Jack: So let me ask you this, as a film director and knowing the heads at the movie studios, is there a film here about Donald Trump? Do you think people would go see it, knowing his fan base?
Rob: Well, but the point is, we’re living that film now. This is the film. You can’t get any more satirical than this. I mean you know… we had Arnold Swarzenegger as governor of California. We had Reagan became a governor. But Reagan was the president of the Screen Actors Guild. At least he did that and became a governor before he became president. Now you’ve got a guy that has absolutely no experience running for president and it’s happening. So how can you satirize it? How can you make it bigger than what it is? I mean it’s happening, we’ve all got ringside seats to this crazy show that’s going on now.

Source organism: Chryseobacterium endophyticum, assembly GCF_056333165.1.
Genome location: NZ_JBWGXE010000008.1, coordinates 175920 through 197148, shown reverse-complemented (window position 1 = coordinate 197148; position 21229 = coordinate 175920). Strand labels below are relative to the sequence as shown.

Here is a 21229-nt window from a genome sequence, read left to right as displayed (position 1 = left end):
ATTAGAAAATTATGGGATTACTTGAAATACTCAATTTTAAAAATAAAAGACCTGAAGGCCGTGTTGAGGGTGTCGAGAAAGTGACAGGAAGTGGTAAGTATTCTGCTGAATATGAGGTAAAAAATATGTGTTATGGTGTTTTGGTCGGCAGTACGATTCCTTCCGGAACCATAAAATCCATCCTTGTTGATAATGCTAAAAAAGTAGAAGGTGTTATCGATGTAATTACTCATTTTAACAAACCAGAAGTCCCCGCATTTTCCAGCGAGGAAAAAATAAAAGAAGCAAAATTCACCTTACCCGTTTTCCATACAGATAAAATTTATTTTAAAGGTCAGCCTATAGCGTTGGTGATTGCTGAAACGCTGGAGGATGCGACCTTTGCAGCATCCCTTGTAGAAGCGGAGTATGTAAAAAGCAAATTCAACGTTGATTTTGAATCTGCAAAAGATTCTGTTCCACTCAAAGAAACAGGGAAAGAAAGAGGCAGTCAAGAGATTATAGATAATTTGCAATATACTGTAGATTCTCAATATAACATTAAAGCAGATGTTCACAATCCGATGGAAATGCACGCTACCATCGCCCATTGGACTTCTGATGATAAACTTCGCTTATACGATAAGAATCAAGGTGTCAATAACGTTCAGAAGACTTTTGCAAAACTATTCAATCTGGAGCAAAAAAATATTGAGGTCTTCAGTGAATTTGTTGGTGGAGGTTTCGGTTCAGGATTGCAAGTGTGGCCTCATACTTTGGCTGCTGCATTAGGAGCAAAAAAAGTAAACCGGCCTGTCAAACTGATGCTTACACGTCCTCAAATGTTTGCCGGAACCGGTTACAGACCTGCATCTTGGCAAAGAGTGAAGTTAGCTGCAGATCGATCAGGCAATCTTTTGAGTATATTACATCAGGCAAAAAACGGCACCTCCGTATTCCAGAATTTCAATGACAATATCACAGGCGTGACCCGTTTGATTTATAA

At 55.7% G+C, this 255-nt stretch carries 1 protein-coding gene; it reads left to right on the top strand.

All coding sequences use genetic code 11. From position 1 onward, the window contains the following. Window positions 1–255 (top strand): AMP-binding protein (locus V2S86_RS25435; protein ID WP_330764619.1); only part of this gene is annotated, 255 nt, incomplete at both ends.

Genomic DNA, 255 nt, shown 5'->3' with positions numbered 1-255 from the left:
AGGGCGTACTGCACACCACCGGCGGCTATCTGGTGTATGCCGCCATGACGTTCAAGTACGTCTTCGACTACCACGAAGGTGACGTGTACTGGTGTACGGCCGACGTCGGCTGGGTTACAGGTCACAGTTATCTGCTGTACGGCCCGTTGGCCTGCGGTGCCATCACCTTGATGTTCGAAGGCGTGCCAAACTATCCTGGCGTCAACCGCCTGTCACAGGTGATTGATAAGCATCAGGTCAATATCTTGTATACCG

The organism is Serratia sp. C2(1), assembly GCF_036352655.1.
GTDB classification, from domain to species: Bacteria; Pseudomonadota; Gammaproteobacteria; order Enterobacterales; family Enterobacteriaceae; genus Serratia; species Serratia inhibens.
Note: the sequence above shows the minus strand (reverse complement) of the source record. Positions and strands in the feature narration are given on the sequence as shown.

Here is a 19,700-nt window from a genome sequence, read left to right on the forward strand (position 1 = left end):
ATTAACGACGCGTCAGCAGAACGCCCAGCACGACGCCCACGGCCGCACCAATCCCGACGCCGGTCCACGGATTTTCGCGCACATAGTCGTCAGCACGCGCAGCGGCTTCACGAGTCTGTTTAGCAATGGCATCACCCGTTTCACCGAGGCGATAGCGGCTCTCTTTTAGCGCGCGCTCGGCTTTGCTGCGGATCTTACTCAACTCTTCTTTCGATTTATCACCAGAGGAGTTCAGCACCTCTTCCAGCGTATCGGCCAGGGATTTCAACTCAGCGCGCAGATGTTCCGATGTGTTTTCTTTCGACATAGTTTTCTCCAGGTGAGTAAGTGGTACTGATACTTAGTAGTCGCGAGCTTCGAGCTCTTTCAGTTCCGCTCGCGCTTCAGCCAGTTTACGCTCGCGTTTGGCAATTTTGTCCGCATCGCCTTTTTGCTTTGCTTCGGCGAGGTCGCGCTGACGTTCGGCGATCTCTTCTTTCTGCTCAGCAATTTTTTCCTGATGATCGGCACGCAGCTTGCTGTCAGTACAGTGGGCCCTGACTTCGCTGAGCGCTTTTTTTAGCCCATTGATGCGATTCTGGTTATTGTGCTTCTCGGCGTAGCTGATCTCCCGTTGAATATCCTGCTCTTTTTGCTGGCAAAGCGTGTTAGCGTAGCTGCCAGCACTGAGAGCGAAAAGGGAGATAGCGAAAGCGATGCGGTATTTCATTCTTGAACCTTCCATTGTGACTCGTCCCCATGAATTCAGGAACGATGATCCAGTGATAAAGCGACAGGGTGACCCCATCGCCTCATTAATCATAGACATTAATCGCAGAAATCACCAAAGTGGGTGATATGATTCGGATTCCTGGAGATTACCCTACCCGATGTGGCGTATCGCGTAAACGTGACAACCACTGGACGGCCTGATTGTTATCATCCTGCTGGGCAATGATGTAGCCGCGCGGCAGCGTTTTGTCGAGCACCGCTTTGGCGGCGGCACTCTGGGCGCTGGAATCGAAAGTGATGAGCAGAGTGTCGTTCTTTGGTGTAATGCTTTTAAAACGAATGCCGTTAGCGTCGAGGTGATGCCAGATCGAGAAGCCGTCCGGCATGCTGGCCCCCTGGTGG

Jack: You know, I was looking at your body of work and I just noticed that you’ve never made a sequel.
Rob: No, I don’t make sequels. You know why? Because I did that already, you know. It’s like you’re living your life, you know, and you did that. Now that doesn’t mean you can’t have the meal again that you like to eat that meal. But from a creative standpoint, my mind, you just want to go to a different place, you know, wherever your mind is going to go…
Jack: You’ve never been curious about revisiting particular characters that you’ve fallen in love with or that you might see them in a different light 30 years later, and perhaps feel like they have something to say in today’s social climate?
Rob: No, no. Because they existed for that time and that’s what I thought about at that time, and so there it is. I mean I just, you know, I don’t, you’ll get older, you’ll find, I mean you’ve got a limited time and you want to be able to do as many different things as you can and my mind likes to go to a lot of different places.